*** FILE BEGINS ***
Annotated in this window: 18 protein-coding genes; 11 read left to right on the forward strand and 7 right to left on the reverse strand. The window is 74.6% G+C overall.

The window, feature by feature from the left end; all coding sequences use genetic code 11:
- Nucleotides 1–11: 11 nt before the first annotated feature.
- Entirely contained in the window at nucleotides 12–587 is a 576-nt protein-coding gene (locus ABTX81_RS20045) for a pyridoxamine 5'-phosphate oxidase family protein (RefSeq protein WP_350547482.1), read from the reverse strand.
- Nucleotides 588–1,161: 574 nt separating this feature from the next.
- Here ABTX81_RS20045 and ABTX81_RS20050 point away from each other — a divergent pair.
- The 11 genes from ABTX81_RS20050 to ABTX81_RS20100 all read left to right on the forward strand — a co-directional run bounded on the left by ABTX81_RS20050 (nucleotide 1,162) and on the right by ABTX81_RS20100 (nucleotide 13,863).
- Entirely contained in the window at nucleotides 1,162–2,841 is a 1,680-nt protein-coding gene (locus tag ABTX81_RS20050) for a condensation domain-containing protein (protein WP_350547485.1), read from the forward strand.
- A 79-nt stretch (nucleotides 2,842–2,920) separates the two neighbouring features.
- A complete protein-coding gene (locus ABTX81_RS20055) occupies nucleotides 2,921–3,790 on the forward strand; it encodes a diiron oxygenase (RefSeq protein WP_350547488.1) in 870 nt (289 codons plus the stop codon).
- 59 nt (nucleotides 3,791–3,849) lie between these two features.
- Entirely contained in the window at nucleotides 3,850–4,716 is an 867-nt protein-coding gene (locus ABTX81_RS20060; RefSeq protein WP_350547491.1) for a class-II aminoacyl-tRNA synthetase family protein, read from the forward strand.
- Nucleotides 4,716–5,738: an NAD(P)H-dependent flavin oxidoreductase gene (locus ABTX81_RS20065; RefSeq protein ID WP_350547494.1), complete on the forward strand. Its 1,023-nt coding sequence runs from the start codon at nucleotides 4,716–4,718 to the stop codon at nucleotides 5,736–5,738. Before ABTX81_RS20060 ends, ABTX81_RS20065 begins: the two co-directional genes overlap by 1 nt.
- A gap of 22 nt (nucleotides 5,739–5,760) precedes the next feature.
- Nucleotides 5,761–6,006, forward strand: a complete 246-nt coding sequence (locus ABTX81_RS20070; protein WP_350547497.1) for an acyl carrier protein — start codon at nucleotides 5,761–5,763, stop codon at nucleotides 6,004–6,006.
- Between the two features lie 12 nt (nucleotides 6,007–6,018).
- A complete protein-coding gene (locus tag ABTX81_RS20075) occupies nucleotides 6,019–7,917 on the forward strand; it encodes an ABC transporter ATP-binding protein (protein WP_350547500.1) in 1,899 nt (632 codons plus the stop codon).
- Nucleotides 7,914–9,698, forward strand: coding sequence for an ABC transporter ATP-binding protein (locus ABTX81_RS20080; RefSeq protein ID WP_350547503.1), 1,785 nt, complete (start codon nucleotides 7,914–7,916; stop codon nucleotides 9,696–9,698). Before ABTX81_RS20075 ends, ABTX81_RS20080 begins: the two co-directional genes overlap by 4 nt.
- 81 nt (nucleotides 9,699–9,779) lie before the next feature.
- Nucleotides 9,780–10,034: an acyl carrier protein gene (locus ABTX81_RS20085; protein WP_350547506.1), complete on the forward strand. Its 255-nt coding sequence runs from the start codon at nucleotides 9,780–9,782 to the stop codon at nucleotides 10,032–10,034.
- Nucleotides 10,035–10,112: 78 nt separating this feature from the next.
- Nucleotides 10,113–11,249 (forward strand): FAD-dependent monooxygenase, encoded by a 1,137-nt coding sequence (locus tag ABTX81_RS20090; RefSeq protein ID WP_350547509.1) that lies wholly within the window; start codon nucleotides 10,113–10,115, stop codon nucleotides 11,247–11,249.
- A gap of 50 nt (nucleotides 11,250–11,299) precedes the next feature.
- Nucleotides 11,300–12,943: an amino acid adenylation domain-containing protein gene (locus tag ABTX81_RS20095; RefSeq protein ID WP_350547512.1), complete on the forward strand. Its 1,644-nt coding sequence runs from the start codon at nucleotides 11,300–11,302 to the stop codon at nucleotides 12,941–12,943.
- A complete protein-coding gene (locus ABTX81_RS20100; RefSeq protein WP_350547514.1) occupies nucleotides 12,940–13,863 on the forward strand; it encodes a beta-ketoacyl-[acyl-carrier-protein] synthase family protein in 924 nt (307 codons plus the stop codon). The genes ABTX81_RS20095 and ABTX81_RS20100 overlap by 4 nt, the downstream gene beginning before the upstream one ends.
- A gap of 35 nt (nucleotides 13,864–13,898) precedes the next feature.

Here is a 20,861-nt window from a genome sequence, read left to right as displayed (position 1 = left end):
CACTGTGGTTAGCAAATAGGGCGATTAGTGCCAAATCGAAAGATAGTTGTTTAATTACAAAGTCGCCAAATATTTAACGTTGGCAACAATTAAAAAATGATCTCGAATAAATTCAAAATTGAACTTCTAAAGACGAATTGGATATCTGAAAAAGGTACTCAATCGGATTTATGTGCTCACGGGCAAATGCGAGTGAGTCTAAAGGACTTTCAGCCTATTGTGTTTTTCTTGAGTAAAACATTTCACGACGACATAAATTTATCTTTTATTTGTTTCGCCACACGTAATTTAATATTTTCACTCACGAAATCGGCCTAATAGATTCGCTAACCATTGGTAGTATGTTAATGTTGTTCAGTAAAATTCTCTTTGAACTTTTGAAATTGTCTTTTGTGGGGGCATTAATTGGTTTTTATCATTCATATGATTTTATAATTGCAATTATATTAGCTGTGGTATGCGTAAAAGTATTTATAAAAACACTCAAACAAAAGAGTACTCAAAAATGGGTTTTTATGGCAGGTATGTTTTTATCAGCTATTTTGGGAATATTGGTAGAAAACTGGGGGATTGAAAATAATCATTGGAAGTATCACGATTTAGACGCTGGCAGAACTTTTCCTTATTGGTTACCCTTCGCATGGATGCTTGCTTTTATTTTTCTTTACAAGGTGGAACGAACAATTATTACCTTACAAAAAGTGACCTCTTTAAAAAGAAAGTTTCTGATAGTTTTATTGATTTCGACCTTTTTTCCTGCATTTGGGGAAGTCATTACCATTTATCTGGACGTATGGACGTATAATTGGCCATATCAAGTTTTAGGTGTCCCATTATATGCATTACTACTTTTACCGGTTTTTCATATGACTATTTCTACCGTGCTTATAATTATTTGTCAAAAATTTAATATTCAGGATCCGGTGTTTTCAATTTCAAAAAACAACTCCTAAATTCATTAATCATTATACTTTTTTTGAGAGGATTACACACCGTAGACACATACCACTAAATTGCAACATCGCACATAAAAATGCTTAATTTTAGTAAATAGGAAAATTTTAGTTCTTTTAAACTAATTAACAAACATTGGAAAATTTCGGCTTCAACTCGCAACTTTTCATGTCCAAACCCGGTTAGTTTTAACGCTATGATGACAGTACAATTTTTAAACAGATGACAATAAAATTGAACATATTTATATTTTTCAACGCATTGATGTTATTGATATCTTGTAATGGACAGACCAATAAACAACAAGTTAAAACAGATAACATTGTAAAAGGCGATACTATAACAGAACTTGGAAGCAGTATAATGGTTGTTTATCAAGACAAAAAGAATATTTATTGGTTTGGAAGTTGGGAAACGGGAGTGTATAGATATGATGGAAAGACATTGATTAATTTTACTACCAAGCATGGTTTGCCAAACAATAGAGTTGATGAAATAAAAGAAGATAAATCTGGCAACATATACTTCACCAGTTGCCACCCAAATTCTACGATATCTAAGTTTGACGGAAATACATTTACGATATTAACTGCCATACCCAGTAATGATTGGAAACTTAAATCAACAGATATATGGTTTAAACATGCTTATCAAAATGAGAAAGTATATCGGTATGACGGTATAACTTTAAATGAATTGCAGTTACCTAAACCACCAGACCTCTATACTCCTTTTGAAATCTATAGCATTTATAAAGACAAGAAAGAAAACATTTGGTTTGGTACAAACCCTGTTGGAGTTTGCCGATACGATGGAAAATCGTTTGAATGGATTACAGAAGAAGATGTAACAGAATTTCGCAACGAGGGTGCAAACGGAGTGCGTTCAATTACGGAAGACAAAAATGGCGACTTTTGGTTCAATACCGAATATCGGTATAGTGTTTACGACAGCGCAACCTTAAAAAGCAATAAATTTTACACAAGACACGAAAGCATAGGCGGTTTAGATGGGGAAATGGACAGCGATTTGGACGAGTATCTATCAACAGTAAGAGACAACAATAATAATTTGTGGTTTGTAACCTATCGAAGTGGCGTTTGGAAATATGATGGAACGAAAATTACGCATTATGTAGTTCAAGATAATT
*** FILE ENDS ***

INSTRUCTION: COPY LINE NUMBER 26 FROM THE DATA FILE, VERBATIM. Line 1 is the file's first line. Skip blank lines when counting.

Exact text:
- A gap of 35 nt (nucleotides 13,864–13,898) precedes the next feature.